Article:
Things you may not know about Diego Rivera and Paul Klee
Paul Klee grew up in a family of musicians. His father, Hans Klee trained as a singer, and played the piano and the violin at Stuttgart conservator, where he met Ida Frick, Paul’s mother. Ida was training to be a singer as well.
They got married in 1875 and gave birth to their oldest daughter Mathilde, and on December 18th 1879 Pail was born. Paul started school in 1886. Paul began to play the violin at the age of seven.
Paul Klee was so good playing the Violin that at the age of eleven, he became an associate member of the orchestra that gave concerts at the Berne Music Society. At the same time he started drawing, being introduced to this new visual art form by his grandmother. Unlike his musical ability, his passion for drawing was not given encouragement by his parents. Klee kept so much in his parent’s mind that he did not let aside his violin lessons.
Paul Klee in his diary stated that he “would have gladly left school during the last year, but my parents’ wishes prevented me from doing so. I now felt like a martyr. After I had scraped through my school-leaving examination, I began to paint in Munich.” Klee’s decision to leave music aside was for the idea that music had passed its peak. Modern composers left him cold.
However, he had to sustain himself financially speaking, so he still played in an orchestra. He particularly liked the great composers of the 18th and 19th century.
Did you know that Rivera tried cubism?
The Cubist influence reached Diego Rivera in 1912, through his neighbors in Montparnasse the Dutch painters Piet Mondrian, Conrad Kikkert and Lodewijk Schelfhout. However, it was in the next year that his transition to Cubism took place.
In the following five years Rivera made over two hundred works. His attempts, following cubist influences, reached their apogee with the oil painting Woman at a Well. His pastel color’s palette is quite unusual through the earlier cubist artists. Rivera reached maturity in cubism with the painting Sailor at Breakfast, made in 1914. This work reflects better his friendship with Juan Gris, through the mixture of paint with sand and other substances, the thick application of paint and the use of a collage technique.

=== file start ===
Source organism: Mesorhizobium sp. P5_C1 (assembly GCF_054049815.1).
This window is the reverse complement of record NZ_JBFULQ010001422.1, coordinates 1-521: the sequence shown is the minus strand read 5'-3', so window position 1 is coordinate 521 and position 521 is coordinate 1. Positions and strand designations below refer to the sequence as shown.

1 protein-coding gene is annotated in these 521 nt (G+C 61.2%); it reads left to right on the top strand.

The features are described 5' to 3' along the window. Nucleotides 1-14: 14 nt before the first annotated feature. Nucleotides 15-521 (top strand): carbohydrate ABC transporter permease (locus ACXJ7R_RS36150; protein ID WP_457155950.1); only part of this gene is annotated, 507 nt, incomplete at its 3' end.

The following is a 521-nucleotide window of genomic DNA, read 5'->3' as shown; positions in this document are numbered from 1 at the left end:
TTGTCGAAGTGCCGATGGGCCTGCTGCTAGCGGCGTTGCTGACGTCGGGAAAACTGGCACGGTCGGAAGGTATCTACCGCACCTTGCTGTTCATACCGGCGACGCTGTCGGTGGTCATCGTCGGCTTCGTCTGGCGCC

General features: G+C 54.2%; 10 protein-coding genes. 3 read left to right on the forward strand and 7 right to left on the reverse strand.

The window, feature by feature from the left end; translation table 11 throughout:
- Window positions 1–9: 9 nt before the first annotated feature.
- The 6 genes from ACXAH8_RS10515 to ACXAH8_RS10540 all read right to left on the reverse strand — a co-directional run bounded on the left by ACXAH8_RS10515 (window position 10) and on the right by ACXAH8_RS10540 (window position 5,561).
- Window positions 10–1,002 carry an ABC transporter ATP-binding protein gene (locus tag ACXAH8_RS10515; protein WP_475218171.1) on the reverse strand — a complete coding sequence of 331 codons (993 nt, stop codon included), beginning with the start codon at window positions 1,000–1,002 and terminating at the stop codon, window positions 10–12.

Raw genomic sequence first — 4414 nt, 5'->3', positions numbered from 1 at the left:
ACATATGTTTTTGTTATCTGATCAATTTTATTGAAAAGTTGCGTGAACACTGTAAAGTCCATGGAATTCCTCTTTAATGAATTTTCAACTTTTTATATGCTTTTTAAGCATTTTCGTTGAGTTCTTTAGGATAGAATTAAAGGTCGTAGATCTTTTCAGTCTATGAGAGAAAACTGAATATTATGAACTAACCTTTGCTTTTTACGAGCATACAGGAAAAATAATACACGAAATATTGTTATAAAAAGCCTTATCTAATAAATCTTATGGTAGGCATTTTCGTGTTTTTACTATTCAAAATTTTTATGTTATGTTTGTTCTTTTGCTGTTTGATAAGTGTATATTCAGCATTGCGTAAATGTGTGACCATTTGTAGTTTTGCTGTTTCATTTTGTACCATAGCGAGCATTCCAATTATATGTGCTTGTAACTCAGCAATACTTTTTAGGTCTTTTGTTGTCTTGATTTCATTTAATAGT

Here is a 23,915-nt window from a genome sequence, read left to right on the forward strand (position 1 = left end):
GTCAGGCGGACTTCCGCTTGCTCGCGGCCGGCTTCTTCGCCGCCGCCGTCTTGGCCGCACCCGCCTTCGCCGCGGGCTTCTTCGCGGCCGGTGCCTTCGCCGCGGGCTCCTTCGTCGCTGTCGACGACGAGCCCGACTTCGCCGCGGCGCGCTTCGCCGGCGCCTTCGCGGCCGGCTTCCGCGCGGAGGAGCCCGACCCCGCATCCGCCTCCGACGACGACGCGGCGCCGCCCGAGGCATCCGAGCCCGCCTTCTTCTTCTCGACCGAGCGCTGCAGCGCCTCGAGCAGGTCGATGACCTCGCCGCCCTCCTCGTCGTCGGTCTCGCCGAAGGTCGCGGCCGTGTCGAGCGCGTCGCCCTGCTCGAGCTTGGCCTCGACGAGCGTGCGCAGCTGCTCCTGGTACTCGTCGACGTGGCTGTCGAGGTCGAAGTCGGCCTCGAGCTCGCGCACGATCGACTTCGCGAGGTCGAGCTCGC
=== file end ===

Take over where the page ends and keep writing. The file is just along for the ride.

At his first one-man show in April 1914 at the Galerie Berthe Weil, Rivera included twenty-five cubist works, and some of them were even sold. After this success, his cubist paintings have been shown in exhibitions in Munich, Vienna, Prague, Amsterdam and Brussels. Rivera even took part in the Cubist painters debates, and the most heated discussion were held with Pablo Picasso.
Rivera met Pablo through the artist Ortiz de Zarate. One of Rivera’s last cubist paintings is Motherhood: Angelina and the Child Diego. The painting betrays his preoccupation with scientific and philosophical ideas that led to a so-called “classical” technique. The painting shows his first wife, Angelina holding in her hands Rivera’s son. Diego jr. fell ill weakened by cold and hunger and died at the end of 1918, at the age of two.
Rivera gave up cubist style after an incident called “the Rivera affair.” In the spring of 1917, Diego had a rough exchange with the art critique Pierre Reverdy, who became the theorist of Cubism during the war years. Reverdy wrote hurtful piece about the work of Rivera, in his book “Sur le Cubism.” That started a dispute when Rivera met the writer at a dinner arranged by Leonce Rosenberg. The result of this exchange of replicas was Rivera’s break up with Rosenberg and Picasso, and with the Cubist style. He also lost the friendship of Braque, Gris, Leger, Lipchitz and Severini. The painting Zapatista Landscape, bought by Rosenberg, had been locked away until the 1930s.